Knee Replacement After Stem Cell Treatment: How Often Does It Happen?

Do you have knee arthritis, and have you been told you need, or will soon need, a knee replacement? Perhaps you are considering a nonsurgical stem cell treatment instead but want to know what the chances are that you’ll still need to undergo a knee replacement after stem cell treatment. Most of our knee arthritis patients fall into the knee replacement category, and since they are seeking a nonsurgical alternative to a radical and highly invasive surgery, this is a common question in our clinic.

To answer this question, we utilize a registry to track the numbers of patients who go on to get a knee replacement after stem cell treatment in our clinic. Let’s take a look at the percentage of patients who had to convert to a knee replacement after a precise injection of their stem cells with our Regenexx-SD procedure.

What Percentage of Patients Get a Knee Replacement After Stem Cell Treatment?                      

In the fall of 2014, I engaged our Regenexx Twitter followers in a friendly guessing competition for a chance to win $1,000 off a stem cell procedure. Using the hashtag #SatStats to respond, our fans were asked to guess the percentage of patients who had to undergo a knee replacement despite a Regenexx-SD procedure. The responses were all over the board, but what was that actual number?

Right now we have 5,852 patients who have received a knee stem cell or biologic procedure and 3,450 of those who received a same-day stem cell procedure for knee arthritis. Only 3.57% of patients reported that they had converted to a knee replacement after stem cell treatment. However, that number is likely too low. Let me explain.

What About the Patients Who Didn’t Report?

Good question! It’s important to put this percentage into context. This is a treatment registry, and as such, we depend on patient response. Despite our best efforts (e-mailing, calling, offering prizes, etc.), as with any registry, we have patients who just don’t respond. Hence, the actual rate is likely higher.

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Getting to 100% Response

Recently, as part of another research project, I asked our research team to track down 100 patients and get 100% to respond. The goal was to see how many patients we were missing who actually got a knee replacement by two years out from their stem cell procedure.

Of these patients who were a knee replacement candidate at the time of the procedure, our biostatistics staff divided these into right and left knees. Of the 71 right knees, 6 (8.5%) later received total knee replacements (TKRs) at an average of 11 months post-treatment. Of the 64 left knees, 2 (3.1%) received TKRs at an average of 6 months post-treatment. One patient underwent bilateral TKRs.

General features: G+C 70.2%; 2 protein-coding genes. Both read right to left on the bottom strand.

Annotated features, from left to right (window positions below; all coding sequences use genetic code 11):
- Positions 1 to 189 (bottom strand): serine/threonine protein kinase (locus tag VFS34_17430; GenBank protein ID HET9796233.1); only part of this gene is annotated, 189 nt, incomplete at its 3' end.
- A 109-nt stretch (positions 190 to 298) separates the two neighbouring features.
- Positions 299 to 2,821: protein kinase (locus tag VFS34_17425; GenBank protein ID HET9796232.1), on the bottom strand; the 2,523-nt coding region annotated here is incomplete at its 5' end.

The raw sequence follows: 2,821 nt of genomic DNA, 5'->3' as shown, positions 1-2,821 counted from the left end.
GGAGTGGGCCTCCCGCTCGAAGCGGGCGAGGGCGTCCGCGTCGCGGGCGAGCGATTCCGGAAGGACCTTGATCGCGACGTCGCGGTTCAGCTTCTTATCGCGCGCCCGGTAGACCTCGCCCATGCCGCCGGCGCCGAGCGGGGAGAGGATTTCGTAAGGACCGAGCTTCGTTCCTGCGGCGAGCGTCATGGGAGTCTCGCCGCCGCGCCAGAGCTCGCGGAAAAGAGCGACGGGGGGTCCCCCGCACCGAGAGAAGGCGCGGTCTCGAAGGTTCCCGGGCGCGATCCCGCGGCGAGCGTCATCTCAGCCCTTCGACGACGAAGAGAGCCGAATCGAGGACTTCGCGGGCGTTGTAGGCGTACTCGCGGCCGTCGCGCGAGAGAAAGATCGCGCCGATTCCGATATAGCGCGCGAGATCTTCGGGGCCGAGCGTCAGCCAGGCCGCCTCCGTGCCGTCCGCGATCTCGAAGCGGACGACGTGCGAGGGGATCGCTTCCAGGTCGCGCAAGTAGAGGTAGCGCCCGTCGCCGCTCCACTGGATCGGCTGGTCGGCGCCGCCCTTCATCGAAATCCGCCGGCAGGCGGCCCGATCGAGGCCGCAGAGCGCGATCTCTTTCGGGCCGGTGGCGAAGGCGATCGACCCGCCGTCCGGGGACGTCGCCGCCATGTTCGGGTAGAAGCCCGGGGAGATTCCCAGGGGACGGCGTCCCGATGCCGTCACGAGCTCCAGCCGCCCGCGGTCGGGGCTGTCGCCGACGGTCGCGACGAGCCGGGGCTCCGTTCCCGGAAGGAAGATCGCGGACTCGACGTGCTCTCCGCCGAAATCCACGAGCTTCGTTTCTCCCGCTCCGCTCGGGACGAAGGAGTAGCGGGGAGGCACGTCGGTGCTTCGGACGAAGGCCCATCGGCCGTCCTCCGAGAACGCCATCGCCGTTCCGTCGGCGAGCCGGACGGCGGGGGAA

What Do the Numbers Mean?

The rate of patients who get a knee replacement despite our very specific protocol of same-day stem cell injections is low. That’s good because there’s little doubt that a knee replacement is drastically more invasive and has more complications than a stem cell injection. How many patients have we helped avoid a knee replacement? Using this random sample and applying that to the 5,000 knee-arthritis patients we’re tracking now, we have likely saved thousands from needing this invasive surgery.

The upshot? How often does knee replacement after stem cell treatment happen? Not often, but it does happen. We believe in transparency, which is why you won’t see these numbers published by any other stem cell clinic. For many clinics, it’s all magic and everyone has a miracle, which simply isn’t true. This is a procedure that can produce great results, like most patients dodging the bullet and not needing a knee replacement by two years after the procedure, but like all medical procedures, it can also fail to work.

Chris Centeno, MD is a specialist in regenerative medicine and the new field of Interventional Orthopedics. Centeno pioneered orthopedic stem cell procedures in 2005 and is responsible for a large amount of the published research on stem cell use for orthopedic applications. View Profile

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NOTE: This blog post provides general information to help the reader better understand regenerative medicine, musculoskeletal health, and related subjects. All content provided in this blog, website, or any linked materials, including text, graphics, images, patient profiles, outcomes, and information, are not intended and should not be considered or used as a substitute for medical advice, diagnosis, or treatment. Please always consult with a professional and certified healthcare provider to discuss if a treatment is right for you.